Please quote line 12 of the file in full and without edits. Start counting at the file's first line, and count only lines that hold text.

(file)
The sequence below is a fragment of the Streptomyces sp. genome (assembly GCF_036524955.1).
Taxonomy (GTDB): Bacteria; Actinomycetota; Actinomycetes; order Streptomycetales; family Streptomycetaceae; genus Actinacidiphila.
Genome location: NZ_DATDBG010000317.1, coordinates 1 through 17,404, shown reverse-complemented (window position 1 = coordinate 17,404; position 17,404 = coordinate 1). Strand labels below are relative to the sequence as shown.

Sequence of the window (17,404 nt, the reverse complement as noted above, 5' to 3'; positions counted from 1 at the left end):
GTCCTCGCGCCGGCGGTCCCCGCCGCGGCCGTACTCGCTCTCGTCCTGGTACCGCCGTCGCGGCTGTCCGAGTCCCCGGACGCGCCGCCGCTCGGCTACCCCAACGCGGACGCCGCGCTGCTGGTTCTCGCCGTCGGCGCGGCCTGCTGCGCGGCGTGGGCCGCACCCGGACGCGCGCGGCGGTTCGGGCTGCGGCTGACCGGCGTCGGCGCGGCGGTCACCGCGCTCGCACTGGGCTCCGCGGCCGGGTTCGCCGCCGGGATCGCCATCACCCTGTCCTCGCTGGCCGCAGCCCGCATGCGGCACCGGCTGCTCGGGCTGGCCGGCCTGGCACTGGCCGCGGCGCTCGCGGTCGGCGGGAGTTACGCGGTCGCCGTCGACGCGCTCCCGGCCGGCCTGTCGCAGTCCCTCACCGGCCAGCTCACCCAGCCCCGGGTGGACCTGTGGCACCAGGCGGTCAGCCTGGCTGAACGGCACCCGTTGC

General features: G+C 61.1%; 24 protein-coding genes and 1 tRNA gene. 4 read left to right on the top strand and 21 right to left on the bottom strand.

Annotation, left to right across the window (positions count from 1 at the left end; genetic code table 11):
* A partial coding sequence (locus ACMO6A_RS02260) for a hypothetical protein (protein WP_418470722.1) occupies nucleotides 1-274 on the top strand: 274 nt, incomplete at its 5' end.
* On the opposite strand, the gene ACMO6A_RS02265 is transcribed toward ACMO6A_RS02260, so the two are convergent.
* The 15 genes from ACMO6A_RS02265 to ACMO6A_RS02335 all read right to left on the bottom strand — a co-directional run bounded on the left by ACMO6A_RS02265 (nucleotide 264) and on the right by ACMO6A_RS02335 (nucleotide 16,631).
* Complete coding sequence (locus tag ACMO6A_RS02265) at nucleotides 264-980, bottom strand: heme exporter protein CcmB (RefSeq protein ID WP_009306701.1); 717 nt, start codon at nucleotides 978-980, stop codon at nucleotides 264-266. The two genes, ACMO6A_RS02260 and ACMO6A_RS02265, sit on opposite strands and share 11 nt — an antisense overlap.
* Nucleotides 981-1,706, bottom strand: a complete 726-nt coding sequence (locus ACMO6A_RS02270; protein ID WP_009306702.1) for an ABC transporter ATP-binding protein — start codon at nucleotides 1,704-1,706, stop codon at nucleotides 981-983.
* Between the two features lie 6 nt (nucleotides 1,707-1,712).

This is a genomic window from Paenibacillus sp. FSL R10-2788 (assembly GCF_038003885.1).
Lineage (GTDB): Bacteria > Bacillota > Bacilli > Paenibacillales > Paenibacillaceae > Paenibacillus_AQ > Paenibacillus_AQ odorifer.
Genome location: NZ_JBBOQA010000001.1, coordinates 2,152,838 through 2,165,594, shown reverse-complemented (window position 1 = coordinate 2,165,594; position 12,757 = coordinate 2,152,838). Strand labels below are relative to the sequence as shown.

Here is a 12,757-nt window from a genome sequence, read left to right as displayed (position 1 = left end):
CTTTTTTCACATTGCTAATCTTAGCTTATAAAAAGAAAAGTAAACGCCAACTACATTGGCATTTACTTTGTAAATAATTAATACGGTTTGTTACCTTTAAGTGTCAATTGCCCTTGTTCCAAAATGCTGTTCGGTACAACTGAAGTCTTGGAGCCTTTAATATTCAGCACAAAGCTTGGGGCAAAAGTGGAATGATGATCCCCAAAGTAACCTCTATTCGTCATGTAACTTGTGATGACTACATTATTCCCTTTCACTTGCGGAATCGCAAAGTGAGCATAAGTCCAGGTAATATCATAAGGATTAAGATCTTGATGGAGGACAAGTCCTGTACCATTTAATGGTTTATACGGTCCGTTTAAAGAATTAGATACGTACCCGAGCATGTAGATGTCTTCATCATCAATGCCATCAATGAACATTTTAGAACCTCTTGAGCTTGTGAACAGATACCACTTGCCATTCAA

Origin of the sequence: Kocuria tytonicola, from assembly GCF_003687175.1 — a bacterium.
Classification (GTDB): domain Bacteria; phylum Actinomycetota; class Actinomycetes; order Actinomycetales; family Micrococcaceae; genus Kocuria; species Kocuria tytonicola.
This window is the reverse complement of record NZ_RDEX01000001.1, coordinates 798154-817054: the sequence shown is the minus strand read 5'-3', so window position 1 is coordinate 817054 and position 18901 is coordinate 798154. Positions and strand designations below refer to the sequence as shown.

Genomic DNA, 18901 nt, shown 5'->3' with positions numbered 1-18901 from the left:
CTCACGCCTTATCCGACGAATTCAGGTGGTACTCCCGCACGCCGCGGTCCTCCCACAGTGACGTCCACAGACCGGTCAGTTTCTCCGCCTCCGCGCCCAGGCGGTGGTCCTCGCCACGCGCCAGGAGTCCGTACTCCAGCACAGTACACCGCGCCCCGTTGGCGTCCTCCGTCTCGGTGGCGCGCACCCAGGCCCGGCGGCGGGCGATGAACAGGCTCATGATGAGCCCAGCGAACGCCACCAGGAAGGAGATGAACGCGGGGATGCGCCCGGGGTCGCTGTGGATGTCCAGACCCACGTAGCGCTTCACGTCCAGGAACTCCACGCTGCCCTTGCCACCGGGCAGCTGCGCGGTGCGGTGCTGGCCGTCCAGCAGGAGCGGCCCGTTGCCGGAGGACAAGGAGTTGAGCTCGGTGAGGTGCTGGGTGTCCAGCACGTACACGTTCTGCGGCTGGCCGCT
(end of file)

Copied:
* Nucleotides 981-1,706, bottom strand: a complete 726-nt coding sequence (locus ACMO6A_RS02270; protein ID WP_009306702.1) for an ABC transporter ATP-binding protein — start codon at nucleotides 1,704-1,706, stop codon at nucleotides 981-983.